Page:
07 August 2007

Easily tricked

Once again a Jason Koutsoukis article yields no value in terms of actually letting you know what is going on in our political system. Here is Jase surprised by democracy:
"they" are middle Australia — the people who will decide the result on election day.

But in a time when 93 per cent of Australians think of themselves as being in the middle, getting to the right ones is not as easy as it used to be.

Professionals, tradespeople, wage and salary earners, those in small business — all are now lumped together in the amorphous middle.

Your job is not to do the lumping Jase, your job is to examine those who do the lumping and report back to the lumped on what you've found.
But look at the list of marginal seats Labor has to win — and the Coalition has to defend — and the swinging voters are still located in those same outer suburbs that have been the key to winning elections since Gough Whitlam's 1972 victory.

Here, according to Ozpolitics, is the list of seats Labor needs to win to form government in 2007:

  • Hindmarsh SA

  • Kingston SA

  • Bonner Qld

  • Wakefield SA

  • Parramatta NSW (actually held by Labor already, but nominally Lib due to boundary change)

  • Makin SA

  • Braddon Tas

  • Hasluck WA

  • Stirling WA

  • Wentworth NSW

  • Bass Tas

  • Solomon NT

  • Moreton Qld

  • Lindsay NSW

  • Eden-Monaro NSW

Parramatta, Makin, Bass, Braddon and Solomon aren't outer suburban. Bass was a safe Labor seat in the 1970s, which is why the byelection on the departure of Lance Barnard was so traumatic for Labor. Wentworth couldn't be any more inner-city if it tried, covering the relentlessly urban centres of Kings Cross and Darlinghurst - it has never been held by Labor. Eden Monaro is mostly rural, according to local-yokel Dr Phelps. Anyone who can't accept that Australia has changed demographically in the past 35 years is a fool.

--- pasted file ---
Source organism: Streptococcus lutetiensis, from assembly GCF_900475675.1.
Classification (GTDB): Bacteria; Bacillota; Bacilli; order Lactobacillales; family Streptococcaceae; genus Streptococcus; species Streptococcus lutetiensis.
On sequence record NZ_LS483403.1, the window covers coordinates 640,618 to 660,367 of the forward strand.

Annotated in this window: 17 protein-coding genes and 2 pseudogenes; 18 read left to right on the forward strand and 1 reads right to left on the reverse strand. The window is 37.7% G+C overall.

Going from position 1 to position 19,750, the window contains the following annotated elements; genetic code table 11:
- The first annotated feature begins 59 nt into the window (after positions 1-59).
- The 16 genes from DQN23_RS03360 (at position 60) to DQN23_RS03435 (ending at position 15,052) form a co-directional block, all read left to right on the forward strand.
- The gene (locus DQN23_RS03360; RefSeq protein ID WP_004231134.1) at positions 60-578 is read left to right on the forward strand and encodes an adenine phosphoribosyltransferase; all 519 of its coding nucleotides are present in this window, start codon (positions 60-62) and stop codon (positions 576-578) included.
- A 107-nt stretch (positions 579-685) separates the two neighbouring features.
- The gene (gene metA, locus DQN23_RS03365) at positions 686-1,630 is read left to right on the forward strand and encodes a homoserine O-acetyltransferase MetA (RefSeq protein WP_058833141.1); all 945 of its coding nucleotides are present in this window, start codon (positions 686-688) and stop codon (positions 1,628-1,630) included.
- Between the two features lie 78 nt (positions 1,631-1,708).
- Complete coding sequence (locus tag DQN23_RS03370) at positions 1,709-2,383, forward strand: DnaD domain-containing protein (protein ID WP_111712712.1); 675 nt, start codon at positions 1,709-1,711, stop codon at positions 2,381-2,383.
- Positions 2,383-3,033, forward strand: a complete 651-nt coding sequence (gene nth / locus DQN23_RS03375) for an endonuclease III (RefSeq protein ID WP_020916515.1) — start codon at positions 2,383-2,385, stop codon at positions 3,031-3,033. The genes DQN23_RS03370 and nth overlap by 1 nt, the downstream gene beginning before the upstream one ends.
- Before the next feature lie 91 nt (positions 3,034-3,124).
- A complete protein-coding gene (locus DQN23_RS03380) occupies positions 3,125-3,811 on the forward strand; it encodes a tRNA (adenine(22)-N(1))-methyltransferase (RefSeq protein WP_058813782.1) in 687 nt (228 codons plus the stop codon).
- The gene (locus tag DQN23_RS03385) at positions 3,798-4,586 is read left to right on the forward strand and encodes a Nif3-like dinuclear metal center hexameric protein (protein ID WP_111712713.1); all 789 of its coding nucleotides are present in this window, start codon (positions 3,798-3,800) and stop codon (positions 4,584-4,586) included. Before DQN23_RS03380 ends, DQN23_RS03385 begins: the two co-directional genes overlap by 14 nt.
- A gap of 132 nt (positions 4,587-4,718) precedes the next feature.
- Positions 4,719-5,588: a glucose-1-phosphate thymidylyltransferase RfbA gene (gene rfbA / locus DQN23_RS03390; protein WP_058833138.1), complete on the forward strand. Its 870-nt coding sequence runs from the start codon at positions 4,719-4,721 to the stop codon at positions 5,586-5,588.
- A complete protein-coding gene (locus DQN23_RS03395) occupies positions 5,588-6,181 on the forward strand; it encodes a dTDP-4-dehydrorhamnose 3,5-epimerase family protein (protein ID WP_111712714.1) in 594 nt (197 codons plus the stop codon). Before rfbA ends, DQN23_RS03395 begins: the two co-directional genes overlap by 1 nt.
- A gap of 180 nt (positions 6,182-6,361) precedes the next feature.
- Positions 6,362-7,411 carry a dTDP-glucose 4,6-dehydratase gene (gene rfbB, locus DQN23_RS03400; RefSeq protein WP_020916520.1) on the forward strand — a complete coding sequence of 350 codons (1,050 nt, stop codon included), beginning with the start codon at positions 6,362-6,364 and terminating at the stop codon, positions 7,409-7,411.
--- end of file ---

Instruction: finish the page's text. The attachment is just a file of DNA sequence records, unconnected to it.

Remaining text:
When Parliament is not sitting, [Rudd] will talk to anyone and everyone he can in a bid to sell Labor's message.

Fancy that, a politician who will talk to anyone. Such a contrast from John Howard, or any other politician really.
Rudd's new forgotten people have little to do with the forgotten people of Robert Menzies, who coined the phrase in the early 1940s. What Menzies was on about was that there were people at the top who could look after themselves, working class people who could organise themselves through their trade unions, but then there was this other group who felt they were left out of politics. This was a much narrower constituency and not really the sort of people Rudd is talking about now.

This is exactly the constituency Menzies was talking about, notwithstanding obvious differences about hat-wearing and the idea that those who were returned servicemen were also those in their thirties with families to support. In what way are they different, Jase? You need to do a bit of work before you airily dismiss a notion like that, just as you need to do some more research into someone like Ashley - when a radio station has more than 650,000 listeners, you shouldn't be surprised to encounter real life encounters, nor so patronising when you do.
Clive Hamilton says the art of politics today is being able to carve out a conception of middle Australia that is ordinary man.

Leaving aside the idea that not all people are men, how is this conception of politics different to that of Menzies' or Whitlam's day? It isn't really, is it Jase. Your job is not just to transcribe what is said to you, but to unpack and examine it against what's really there.
Housing affordability may be an issue for many people, but that's not a problem Howard can be fairly blamed for.

Really? Why not? And what about the notion that a preposition is something you shouldn't end a sentence with? Jase's presence is an indictment on The Age as a whole.

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